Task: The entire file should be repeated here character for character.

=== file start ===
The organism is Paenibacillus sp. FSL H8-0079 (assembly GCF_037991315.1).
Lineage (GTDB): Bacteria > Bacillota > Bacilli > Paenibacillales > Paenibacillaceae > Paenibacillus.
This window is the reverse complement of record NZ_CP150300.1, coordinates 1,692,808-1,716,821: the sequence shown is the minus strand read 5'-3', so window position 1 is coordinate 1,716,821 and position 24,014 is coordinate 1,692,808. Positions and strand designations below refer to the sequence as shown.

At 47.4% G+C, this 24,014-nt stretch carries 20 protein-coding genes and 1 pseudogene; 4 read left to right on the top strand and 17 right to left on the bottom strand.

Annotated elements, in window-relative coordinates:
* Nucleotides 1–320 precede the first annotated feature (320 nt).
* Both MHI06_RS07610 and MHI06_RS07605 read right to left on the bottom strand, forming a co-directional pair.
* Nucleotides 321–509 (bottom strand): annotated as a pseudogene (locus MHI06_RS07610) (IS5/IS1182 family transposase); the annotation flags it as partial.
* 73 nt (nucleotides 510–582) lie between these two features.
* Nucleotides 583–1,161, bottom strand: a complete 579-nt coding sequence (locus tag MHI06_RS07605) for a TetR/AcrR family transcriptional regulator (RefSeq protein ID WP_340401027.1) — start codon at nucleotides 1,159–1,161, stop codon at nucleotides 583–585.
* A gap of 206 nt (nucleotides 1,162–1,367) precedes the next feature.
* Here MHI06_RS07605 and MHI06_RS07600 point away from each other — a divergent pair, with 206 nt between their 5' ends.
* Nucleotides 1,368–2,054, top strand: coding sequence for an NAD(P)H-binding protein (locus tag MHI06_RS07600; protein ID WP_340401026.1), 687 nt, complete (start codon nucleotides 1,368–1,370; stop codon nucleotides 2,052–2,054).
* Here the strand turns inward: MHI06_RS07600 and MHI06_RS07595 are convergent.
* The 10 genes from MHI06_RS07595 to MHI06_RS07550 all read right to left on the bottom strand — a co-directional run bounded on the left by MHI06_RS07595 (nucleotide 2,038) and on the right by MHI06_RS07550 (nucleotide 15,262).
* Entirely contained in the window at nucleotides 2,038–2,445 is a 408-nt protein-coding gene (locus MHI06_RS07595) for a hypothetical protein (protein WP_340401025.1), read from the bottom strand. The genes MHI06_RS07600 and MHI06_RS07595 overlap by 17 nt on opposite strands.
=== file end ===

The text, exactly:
The organism is Paenibacillus sp. FSL H8-0079 (assembly GCF_037991315.1).
Lineage (GTDB): Bacteria > Bacillota > Bacilli > Paenibacillales > Paenibacillaceae > Paenibacillus.
This window is the reverse complement of record NZ_CP150300.1, coordinates 1,692,808-1,716,821: the sequence shown is the minus strand read 5'-3', so window position 1 is coordinate 1,716,821 and position 24,014 is coordinate 1,692,808. Positions and strand designations below refer to the sequence as shown.

At 47.4% G+C, this 24,014-nt stretch carries 20 protein-coding genes and 1 pseudogene; 4 read left to right on the top strand and 17 right to left on the bottom strand.

Annotated elements, in window-relative coordinates:
* Nucleotides 1–320 precede the first annotated feature (320 nt).
* Both MHI06_RS07610 and MHI06_RS07605 read right to left on the bottom strand, forming a co-directional pair.
* Nucleotides 321–509 (bottom strand): annotated as a pseudogene (locus MHI06_RS07610) (IS5/IS1182 family transposase); the annotation flags it as partial.
* 73 nt (nucleotides 510–582) lie between these two features.
* Nucleotides 583–1,161, bottom strand: a complete 579-nt coding sequence (locus tag MHI06_RS07605) for a TetR/AcrR family transcriptional regulator (RefSeq protein ID WP_340401027.1) — start codon at nucleotides 1,159–1,161, stop codon at nucleotides 583–585.
* A gap of 206 nt (nucleotides 1,162–1,367) precedes the next feature.
* Here MHI06_RS07605 and MHI06_RS07600 point away from each other — a divergent pair, with 206 nt between their 5' ends.
* Nucleotides 1,368–2,054, top strand: coding sequence for an NAD(P)H-binding protein (locus tag MHI06_RS07600; protein ID WP_340401026.1), 687 nt, complete (start codon nucleotides 1,368–1,370; stop codon nucleotides 2,052–2,054).
* Here the strand turns inward: MHI06_RS07600 and MHI06_RS07595 are convergent.
* The 10 genes from MHI06_RS07595 to MHI06_RS07550 all read right to left on the bottom strand — a co-directional run bounded on the left by MHI06_RS07595 (nucleotide 2,038) and on the right by MHI06_RS07550 (nucleotide 15,262).
* Entirely contained in the window at nucleotides 2,038–2,445 is a 408-nt protein-coding gene (locus MHI06_RS07595) for a hypothetical protein (protein WP_340401025.1), read from the bottom strand. The genes MHI06_RS07600 and MHI06_RS07595 overlap by 17 nt on opposite strands.